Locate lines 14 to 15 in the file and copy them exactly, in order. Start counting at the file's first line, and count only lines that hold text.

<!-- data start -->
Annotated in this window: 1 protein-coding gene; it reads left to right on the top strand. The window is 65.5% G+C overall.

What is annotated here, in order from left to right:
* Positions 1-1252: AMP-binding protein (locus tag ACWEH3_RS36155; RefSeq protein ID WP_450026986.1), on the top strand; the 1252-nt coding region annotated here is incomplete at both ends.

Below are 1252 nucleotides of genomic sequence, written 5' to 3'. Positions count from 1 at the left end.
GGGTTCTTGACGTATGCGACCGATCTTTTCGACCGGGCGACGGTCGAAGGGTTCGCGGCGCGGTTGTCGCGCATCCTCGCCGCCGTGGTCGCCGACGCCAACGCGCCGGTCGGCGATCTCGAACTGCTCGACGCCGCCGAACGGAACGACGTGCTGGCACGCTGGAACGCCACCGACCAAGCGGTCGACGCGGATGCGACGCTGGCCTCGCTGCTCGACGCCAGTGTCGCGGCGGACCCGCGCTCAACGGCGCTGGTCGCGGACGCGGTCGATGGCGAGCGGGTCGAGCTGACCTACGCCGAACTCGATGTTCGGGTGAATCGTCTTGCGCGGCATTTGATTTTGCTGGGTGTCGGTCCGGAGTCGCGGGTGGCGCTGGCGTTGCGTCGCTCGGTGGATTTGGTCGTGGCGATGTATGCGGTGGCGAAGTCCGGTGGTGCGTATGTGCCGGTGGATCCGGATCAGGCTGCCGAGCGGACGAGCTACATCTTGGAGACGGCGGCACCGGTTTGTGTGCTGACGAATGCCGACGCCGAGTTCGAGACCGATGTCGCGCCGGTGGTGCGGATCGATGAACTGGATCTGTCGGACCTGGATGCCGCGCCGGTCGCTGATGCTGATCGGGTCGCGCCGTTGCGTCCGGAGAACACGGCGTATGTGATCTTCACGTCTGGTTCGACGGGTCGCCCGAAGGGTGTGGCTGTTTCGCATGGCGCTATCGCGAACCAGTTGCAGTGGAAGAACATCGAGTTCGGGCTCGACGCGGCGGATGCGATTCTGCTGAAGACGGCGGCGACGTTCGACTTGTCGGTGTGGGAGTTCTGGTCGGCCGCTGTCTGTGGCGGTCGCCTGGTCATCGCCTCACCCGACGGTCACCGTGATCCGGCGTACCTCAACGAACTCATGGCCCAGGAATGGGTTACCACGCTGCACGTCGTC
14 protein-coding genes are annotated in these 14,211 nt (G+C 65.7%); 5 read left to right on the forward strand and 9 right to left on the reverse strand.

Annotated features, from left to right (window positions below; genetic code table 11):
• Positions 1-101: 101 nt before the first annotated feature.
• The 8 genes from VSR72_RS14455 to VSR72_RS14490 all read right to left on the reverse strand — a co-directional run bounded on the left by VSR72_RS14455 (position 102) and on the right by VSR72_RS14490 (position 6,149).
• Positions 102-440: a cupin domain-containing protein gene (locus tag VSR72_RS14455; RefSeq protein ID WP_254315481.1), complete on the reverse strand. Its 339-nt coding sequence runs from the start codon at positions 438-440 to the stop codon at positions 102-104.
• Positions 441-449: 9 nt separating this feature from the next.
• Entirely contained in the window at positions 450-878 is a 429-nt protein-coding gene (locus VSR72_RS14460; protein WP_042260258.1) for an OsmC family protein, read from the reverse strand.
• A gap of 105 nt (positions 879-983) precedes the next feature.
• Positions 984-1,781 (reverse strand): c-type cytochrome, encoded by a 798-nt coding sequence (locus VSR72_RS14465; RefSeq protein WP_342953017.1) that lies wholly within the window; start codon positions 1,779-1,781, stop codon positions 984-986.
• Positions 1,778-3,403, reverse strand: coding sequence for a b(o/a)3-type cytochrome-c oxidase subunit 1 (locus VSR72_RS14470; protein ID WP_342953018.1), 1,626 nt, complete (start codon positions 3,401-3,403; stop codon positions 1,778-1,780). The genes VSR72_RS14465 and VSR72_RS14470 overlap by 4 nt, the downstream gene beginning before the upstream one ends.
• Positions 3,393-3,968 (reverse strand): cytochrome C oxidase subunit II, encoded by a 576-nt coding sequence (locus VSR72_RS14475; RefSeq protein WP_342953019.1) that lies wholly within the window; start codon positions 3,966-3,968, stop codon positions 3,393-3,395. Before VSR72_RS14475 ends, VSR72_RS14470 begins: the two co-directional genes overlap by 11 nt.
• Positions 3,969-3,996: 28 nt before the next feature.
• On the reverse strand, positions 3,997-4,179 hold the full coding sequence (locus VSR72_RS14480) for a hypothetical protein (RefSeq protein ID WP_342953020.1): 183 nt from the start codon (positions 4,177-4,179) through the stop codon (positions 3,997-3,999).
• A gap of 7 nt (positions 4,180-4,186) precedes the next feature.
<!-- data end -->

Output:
• Positions 984-1,781 (reverse strand): c-type cytochrome, encoded by a 798-nt coding sequence (locus VSR72_RS14465; RefSeq protein WP_342953017.1) that lies wholly within the window; start codon positions 1,779-1,781, stop codon positions 984-986.
• Positions 1,778-3,403, reverse strand: coding sequence for a b(o/a)3-type cytochrome-c oxidase subunit 1 (locus VSR72_RS14470; protein ID WP_342953018.1), 1,626 nt, complete (start codon positions 3,401-3,403; stop codon positions 1,778-1,780). The genes VSR72_RS14465 and VSR72_RS14470 overlap by 4 nt, the downstream gene beginning before the upstream one ends.